Friday, January 31, 2014

Immigration reform

The House released a statement of principles on immigration reform that was met with the very predictable derision from right wing bloggers. Chief among their complaints, was why now? I'm inclined to agree with those who believe that the coming mid-term elections have the real possibility of Republicans retaking control of the Senate. And that would very probably come with an increase of Tea Party candidates taking seats in both chambers. Hence the push for an immigration policy written by more moderate members while they have the chance.

I like to think of myself as a Libertarian/Conservative blend. But there are also some things that have to be realized in this particular situation. And one is that we can't simply just round up 12 million people and bus them out of the country! There has to be some mechanism to get these folks identified, and the criminals deported, without going all Gestapo on them.

And despite the hyperbole by even those with whom I usually agree, we cannot punish the children of these law breakers for the sins of their parents. In a recent post by the execrable Allahpundit, the afore mentioned Chamberlainesque RINO candy-ass brought up Mike Huckabee's favorables in pre-election polling. That brought out the usual moronic talk of not voting, yada, yada . . . as well as the usual lies about Huck's record on immigration while governor of Arkansas.

The point about his tuition assistance for illegals is always misrepresented. In fact, Huck's proposal was that children of illegals (the derisively termed DREAMers), if they had matriculated through the Arkansas primary school system, and if they qualified academically for tuition assistance, would be allowed to apply for such assistance. And if granted, those students would have to apply for and pass a citizenship test, thus becoming American citizens before getting tuition assistance.

I just don't see a problem with that. Isn't this what we want? Citizens, legal citizens? Taxpaying, law-abiding citizens? But this is one of the stumbling blocks with those on the right. While I have repeatedly said that I would rather Republicans run on principle and lose than win and be RINO's, I still recognize the reality that politics is about compromise. And this is a point I think we can compromise on without sacrificing principle.

The mission statement out of the House was naturally short on specifics, as all mission statements are, but it is a starting point. I don't see why we cannot reform immigration while still having proper teeth in the bill to prevent illegals from using their children as anchors, why we cannot punish those who willfully and knowingly hire illegals, and do something about border security that doesn't include building a huge fence around the entire country.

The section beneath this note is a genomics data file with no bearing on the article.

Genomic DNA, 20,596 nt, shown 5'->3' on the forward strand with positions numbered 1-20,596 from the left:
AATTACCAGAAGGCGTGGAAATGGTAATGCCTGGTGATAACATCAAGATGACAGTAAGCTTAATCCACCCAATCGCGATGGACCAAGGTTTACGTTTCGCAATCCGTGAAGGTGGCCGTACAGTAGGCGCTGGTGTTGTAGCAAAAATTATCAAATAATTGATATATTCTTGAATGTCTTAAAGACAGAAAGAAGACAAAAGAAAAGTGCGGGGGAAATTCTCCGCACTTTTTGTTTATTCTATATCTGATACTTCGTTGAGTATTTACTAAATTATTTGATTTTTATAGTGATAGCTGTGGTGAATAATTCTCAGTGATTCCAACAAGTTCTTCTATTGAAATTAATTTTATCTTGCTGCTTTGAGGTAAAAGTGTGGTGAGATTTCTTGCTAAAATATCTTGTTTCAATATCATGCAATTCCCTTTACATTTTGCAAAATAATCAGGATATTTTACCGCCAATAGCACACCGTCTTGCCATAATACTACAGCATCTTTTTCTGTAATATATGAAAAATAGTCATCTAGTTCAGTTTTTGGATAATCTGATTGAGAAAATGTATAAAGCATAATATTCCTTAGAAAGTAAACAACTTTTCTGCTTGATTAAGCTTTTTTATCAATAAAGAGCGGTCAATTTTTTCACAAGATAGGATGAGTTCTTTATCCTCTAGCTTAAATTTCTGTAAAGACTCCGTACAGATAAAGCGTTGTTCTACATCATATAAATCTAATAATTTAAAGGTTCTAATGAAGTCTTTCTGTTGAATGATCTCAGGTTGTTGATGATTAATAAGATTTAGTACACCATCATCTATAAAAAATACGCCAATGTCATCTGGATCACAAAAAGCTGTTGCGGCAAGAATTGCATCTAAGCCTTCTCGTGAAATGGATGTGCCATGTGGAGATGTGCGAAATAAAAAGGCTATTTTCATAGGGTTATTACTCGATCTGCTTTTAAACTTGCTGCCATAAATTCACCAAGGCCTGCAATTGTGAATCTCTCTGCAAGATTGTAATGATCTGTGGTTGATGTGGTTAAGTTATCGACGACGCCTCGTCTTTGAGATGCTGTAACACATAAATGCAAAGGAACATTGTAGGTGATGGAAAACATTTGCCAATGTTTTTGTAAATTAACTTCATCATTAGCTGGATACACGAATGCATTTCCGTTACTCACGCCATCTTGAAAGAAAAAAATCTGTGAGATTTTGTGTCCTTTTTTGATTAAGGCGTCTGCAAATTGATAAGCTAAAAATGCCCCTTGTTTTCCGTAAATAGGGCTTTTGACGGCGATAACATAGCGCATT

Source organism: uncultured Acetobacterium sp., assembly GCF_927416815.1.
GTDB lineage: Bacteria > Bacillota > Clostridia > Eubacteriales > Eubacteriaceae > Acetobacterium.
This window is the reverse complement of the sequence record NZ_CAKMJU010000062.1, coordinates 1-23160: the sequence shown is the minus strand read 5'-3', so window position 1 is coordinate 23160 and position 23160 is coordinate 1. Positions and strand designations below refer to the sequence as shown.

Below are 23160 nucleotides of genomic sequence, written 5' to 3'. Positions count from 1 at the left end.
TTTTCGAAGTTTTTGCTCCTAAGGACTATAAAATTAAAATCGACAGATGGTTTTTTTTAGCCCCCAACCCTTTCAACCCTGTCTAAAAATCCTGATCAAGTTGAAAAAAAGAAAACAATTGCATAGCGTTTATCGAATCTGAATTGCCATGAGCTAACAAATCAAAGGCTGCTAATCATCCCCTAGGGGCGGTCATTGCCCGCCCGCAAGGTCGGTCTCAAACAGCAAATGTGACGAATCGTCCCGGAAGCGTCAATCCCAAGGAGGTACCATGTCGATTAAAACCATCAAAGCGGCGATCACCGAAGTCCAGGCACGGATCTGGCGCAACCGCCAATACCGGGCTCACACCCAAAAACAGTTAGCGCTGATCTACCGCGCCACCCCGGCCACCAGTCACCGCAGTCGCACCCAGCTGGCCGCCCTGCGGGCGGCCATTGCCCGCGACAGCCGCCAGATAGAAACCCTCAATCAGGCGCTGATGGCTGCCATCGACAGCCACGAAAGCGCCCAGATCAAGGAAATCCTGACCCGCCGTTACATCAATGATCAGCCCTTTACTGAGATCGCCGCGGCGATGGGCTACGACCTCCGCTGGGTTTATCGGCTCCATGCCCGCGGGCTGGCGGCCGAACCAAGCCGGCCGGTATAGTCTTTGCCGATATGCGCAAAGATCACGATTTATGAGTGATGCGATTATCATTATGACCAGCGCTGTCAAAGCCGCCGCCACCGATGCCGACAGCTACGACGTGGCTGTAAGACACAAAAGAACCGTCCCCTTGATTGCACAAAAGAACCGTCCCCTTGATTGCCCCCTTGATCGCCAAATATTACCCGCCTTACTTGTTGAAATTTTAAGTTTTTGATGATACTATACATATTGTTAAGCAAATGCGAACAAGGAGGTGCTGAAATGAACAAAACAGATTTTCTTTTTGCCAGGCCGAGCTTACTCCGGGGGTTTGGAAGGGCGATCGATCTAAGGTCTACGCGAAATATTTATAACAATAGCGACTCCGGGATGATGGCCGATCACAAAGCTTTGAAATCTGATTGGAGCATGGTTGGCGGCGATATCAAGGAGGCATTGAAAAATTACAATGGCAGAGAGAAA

Simply hating on these guys for bringing it up is pointless. The House has been passing bills since the Republicans took control. I think it is a good thing to show the American people that only one party is actually trying to follow the Constitution and do their duty. And it isn't the Democrats.

And because she makes me ache (in a good way), here's my girl Slyyy -- all wet and wonderful:


Anonymous said...

Libertarian conservative blend is a decent representation of my thought and I have long felt much like you are describing above. Clearly it is not possible to 'round up' all the illegals and send 'em packin'. Decent reform starts with stemming the flow, and then works on legalizing those who are law abiding tax payers. Break a felony class law, no trial, get deported. They are not our citizens to try (Murder is a different animal). I agree with Huckabee. If you want a single penny from a Gov't program for ANYTHING, become a citizen, which includes learning American English. Poof, no more spanish signs needed. High voltage? You can't sue if the victim was an illegal.

postaldog said...

Yes. The situation simply isn't that unworkable. But the inside the beltway Republicans are so afraid to alienate (no pun, but could be) a group of voters who aren't going to vote Republican anyway, that they won't do any sort of straight forward reform.